It’s been a record-shattering summer here in Anchorage with temps in the high 80s and even hitting 90 degrees. We Alaskans are coping, but for me it’s hard to figure out how to live like a regular person – how do I sleep? How do I keep my car cool? How do I make dinner without turning my house into a hellish oven?
Bring on the cold sandwiches! When I was in college I became close friends with a woman from Connecticut. She was a little more proper than my Alaska friends and whenever she threw a party she would serve cucumber tea sandwiches on soft white bread with the crusts cut off. No one seemed to understand these sandwiches, but I would inhale them.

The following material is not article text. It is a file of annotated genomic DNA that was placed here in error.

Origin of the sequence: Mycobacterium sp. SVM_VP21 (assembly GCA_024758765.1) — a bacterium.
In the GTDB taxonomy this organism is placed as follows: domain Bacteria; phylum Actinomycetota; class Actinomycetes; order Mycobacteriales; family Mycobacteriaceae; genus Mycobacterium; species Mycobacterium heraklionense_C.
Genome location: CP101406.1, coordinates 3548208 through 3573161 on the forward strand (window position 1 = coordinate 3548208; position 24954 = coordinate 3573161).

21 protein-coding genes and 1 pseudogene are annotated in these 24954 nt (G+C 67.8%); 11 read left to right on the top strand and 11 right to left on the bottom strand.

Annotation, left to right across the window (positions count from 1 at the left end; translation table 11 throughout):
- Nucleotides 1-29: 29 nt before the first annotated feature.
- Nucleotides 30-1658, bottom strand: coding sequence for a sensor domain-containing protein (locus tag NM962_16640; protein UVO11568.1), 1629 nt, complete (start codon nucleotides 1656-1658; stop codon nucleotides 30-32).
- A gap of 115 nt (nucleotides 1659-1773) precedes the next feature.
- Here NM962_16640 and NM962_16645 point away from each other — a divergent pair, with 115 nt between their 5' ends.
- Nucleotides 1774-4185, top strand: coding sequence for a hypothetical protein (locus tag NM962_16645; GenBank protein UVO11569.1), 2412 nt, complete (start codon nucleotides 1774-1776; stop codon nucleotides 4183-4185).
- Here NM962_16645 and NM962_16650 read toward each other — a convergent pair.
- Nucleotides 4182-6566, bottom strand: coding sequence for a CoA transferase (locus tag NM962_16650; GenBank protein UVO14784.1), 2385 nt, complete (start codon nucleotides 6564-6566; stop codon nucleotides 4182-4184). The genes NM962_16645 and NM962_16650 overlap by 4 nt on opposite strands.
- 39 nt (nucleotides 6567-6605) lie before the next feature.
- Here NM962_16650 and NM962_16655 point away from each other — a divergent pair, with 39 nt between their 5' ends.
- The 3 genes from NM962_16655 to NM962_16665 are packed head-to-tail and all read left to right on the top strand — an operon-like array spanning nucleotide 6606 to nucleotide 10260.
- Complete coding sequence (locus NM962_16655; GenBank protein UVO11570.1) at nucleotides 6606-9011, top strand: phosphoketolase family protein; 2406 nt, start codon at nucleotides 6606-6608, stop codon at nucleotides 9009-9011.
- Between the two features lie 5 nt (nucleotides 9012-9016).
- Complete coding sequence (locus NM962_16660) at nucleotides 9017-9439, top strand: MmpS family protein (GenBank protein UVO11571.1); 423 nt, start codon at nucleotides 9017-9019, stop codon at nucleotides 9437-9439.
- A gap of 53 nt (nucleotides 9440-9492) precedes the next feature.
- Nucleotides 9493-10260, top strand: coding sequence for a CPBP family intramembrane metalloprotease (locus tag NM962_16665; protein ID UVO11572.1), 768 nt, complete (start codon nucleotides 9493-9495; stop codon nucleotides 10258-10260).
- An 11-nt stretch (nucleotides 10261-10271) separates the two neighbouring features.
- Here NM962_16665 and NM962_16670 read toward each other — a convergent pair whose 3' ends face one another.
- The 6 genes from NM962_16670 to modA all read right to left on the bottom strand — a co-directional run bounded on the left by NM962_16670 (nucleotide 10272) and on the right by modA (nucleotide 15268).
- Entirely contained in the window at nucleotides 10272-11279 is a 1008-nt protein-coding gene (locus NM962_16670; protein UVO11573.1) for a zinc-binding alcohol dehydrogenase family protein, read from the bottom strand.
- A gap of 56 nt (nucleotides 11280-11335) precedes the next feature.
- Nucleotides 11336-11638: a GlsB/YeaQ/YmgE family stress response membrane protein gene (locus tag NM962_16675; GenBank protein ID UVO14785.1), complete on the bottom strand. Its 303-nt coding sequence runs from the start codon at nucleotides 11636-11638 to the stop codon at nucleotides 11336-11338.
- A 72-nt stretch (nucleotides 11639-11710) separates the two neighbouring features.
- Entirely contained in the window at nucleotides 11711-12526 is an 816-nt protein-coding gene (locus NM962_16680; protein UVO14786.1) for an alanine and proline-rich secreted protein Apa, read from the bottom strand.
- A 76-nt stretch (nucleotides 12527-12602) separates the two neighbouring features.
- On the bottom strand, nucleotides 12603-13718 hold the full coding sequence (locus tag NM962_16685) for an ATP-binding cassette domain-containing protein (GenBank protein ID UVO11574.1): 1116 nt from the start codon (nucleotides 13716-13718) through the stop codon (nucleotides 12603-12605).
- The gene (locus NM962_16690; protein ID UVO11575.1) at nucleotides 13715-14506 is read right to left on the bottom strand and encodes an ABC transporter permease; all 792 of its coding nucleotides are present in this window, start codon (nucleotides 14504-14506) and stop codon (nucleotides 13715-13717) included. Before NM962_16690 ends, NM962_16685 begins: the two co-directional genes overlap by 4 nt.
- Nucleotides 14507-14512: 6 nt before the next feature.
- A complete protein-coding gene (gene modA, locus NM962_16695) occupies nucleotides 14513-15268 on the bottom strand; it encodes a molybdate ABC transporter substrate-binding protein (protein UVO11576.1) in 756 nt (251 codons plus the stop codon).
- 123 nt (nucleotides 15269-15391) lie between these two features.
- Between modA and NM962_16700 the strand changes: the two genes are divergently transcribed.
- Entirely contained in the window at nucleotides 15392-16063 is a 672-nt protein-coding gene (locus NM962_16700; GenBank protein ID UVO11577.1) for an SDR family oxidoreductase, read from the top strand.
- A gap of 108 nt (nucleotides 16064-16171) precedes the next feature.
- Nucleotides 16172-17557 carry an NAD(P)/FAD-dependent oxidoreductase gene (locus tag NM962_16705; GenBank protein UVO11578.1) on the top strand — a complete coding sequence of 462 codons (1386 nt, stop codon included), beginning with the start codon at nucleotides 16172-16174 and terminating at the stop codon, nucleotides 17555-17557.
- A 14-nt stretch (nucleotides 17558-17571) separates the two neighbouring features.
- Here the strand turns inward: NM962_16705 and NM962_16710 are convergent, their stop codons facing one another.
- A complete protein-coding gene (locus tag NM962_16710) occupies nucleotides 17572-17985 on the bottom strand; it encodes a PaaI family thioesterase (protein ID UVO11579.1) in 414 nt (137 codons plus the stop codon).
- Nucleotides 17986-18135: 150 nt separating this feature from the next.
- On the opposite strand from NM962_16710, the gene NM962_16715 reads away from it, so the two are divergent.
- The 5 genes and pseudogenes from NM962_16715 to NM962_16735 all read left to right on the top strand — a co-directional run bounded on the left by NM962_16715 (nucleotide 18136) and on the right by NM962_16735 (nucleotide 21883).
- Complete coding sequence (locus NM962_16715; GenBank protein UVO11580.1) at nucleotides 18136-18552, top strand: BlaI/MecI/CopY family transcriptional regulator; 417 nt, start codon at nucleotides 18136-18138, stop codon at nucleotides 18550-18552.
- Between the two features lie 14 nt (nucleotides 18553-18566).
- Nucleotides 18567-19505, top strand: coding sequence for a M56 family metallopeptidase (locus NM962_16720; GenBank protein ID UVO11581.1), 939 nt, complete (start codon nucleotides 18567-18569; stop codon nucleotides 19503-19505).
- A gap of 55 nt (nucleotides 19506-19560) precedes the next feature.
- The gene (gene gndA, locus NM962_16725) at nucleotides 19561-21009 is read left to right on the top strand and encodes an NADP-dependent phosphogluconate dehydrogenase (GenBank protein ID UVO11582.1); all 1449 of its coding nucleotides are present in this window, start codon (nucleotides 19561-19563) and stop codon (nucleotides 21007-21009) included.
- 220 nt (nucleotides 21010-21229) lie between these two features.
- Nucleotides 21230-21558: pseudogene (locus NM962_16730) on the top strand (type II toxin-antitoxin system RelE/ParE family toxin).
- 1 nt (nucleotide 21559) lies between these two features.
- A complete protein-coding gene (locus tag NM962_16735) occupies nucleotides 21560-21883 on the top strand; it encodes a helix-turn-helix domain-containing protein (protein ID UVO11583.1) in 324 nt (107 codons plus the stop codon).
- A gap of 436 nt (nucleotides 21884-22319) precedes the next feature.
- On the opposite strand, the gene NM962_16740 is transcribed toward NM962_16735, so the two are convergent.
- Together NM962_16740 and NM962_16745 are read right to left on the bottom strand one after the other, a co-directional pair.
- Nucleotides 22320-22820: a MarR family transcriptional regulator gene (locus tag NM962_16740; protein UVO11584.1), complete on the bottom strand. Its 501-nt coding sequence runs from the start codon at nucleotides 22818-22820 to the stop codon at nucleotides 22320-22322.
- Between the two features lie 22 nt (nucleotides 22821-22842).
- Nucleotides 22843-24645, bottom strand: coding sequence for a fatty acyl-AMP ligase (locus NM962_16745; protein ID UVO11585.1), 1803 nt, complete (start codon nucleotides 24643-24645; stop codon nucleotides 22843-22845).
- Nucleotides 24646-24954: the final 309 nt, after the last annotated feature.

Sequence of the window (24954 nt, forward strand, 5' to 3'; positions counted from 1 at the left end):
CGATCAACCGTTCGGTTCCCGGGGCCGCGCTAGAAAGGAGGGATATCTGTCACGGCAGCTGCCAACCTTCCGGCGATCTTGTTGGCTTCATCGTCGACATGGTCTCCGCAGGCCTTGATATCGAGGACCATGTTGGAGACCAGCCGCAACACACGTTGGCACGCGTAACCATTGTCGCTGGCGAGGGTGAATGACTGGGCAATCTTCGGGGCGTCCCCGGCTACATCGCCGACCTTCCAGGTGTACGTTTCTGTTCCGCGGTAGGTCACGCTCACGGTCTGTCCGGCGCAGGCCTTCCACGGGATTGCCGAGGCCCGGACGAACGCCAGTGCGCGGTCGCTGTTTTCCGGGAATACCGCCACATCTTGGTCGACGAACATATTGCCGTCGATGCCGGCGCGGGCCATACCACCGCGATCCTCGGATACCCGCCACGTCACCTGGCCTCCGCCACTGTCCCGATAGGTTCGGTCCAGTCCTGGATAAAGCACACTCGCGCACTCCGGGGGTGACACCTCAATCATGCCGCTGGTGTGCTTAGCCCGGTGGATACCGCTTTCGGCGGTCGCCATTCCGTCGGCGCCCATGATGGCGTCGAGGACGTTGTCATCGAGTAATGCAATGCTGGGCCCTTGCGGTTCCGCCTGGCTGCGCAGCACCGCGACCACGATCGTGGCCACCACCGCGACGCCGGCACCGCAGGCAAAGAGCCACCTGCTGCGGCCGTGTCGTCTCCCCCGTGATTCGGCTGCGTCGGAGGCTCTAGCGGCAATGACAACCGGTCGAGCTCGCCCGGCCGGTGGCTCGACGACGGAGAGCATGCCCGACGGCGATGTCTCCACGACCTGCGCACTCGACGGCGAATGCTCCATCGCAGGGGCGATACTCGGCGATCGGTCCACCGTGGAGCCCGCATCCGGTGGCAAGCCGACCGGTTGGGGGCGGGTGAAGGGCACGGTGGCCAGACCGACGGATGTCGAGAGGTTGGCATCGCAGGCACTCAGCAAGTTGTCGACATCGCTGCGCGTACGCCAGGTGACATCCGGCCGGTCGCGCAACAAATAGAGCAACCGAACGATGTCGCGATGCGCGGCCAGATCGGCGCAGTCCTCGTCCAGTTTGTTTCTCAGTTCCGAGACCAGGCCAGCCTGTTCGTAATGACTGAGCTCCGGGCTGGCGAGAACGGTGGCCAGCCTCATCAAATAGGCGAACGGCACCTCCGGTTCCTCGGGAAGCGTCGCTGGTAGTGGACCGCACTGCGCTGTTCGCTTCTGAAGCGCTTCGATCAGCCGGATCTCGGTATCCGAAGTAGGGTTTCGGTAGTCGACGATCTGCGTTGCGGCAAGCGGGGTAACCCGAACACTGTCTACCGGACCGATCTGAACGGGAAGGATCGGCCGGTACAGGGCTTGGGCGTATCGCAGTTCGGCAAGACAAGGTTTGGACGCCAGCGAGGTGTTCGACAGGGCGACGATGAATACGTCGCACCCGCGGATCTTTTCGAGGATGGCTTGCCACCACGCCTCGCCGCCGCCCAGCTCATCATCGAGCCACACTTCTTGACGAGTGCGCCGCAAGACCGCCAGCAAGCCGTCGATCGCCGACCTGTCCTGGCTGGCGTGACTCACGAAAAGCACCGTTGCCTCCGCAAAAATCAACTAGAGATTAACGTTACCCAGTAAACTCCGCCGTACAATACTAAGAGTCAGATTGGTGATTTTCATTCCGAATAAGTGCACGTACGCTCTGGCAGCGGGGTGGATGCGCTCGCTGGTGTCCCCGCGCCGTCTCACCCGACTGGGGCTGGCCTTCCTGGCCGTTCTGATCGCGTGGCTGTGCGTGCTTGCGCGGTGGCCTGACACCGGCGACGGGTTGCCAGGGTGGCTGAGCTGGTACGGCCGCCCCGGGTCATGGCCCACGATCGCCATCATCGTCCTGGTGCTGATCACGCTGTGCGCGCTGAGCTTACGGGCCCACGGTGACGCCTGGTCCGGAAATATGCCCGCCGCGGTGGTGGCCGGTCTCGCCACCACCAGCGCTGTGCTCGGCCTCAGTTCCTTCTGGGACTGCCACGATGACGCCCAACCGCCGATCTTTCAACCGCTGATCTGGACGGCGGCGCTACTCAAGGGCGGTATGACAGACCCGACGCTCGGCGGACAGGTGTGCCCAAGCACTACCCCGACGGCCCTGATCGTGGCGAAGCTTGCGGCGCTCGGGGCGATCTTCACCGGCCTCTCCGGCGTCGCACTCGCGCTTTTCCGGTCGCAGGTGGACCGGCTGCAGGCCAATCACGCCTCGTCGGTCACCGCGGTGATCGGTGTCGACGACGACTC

This morning at the farmer’s market I got an English cucumber and some Italian parsley and decided to pack a picnic for our beachside excursion.
These tasted just like how I remember. Tangy and most importantly, chilled. They were the perfect snack for this oppressively hot weather.
Cucumber tea sandwiches
Makes 6 sandwiches
- 1 English cucumber, peeled and diced
- zest and juice of 1 lemon
- 8 ounces cream cheese
- 2 tablespoons olive oil
- 1/4 cup chopped parsley
- 1/4 teaspoon onion powder
- 1/4 teaspoon Dijon mustard
- Salt and pepper to taste
- 12 slices soft white bread, crusts removed
- softened butter
Place diced cucumber in a mesh strainer and sprinkle with salt. Let sit over a bowl for 30 minutes to draw out some of the moisture from the cucumbers. Pat with paper towels and set aside.
In a mixing bowl add the lemon zest and juice along with the cream cheese, olive oil, parsley, onion powder, Dijon, and salt and pepper. Beat with an electric mixer until well combined.
Use a rubber spatula to mix in the cucumbers.